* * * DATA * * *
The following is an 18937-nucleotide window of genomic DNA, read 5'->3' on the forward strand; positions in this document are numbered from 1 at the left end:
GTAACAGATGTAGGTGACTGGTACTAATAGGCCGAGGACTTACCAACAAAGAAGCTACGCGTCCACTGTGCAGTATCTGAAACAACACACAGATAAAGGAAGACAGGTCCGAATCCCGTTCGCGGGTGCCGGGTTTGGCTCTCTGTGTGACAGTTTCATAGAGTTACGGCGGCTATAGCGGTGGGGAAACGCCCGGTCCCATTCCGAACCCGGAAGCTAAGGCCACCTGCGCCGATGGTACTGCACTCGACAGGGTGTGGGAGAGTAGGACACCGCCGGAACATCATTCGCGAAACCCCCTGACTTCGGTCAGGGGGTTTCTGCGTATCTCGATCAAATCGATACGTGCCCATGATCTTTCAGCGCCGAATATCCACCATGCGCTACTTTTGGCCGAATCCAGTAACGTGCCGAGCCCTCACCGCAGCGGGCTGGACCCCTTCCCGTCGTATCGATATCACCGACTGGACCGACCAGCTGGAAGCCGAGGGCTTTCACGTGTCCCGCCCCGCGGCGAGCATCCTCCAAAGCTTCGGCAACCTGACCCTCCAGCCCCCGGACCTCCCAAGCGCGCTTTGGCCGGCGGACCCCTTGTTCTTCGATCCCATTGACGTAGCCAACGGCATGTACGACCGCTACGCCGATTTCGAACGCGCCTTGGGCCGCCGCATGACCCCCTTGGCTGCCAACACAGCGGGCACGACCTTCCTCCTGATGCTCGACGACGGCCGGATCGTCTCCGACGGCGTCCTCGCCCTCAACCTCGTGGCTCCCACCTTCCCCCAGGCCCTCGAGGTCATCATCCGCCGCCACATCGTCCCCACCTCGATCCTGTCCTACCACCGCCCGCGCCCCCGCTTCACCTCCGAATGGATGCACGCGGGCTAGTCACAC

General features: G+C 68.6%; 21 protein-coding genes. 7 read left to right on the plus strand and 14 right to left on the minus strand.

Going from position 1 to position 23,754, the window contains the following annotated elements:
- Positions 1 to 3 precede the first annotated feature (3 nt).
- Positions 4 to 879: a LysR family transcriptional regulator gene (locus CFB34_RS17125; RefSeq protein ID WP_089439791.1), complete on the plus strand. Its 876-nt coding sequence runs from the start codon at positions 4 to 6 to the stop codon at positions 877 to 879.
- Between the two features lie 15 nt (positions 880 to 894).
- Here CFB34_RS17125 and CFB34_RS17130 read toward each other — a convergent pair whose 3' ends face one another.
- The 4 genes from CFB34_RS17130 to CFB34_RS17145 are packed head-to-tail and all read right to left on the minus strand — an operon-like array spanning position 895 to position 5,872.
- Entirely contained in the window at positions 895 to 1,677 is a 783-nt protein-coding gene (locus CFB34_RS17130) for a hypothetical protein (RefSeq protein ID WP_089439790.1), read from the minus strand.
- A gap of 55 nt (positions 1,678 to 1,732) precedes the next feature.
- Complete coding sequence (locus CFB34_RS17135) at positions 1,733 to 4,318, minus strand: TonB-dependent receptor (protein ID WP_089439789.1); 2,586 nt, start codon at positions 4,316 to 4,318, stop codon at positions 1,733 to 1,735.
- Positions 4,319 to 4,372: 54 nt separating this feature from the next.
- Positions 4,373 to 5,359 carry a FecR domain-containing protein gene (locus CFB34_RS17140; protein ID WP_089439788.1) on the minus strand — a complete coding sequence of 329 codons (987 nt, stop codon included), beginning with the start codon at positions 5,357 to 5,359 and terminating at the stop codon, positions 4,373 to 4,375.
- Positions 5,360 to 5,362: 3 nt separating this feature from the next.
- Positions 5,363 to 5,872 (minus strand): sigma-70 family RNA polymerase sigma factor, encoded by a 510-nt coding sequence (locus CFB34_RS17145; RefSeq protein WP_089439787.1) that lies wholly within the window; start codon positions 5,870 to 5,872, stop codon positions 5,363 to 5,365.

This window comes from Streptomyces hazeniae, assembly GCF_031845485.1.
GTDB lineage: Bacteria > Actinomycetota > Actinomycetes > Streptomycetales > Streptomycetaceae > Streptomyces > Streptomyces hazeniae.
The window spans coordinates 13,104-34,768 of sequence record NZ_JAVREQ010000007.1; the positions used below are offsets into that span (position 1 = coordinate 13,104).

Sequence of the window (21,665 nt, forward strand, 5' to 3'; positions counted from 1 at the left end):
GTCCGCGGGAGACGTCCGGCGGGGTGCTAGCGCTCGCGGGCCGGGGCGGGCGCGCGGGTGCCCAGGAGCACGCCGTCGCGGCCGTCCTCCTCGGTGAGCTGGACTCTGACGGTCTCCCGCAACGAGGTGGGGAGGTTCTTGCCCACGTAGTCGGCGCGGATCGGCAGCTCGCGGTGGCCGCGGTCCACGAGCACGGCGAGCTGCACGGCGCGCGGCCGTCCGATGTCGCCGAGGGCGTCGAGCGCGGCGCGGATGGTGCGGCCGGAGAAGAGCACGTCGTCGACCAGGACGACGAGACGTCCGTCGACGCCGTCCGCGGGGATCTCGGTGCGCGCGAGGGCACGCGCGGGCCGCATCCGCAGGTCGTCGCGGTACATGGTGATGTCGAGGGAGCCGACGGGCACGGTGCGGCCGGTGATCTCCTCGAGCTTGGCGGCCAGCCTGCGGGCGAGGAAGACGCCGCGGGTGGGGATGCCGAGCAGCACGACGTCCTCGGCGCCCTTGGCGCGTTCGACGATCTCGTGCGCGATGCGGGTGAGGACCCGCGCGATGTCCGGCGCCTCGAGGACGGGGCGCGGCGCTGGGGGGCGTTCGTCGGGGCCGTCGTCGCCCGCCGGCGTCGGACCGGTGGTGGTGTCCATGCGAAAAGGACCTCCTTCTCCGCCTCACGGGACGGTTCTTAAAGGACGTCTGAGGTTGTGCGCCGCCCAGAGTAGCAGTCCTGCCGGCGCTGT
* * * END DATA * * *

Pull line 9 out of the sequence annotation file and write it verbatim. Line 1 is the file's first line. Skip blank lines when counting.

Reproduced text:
- The 4 genes from CFB34_RS17130 to CFB34_RS17145 are packed head-to-tail and all read right to left on the minus strand — an operon-like array spanning position 895 to position 5,872.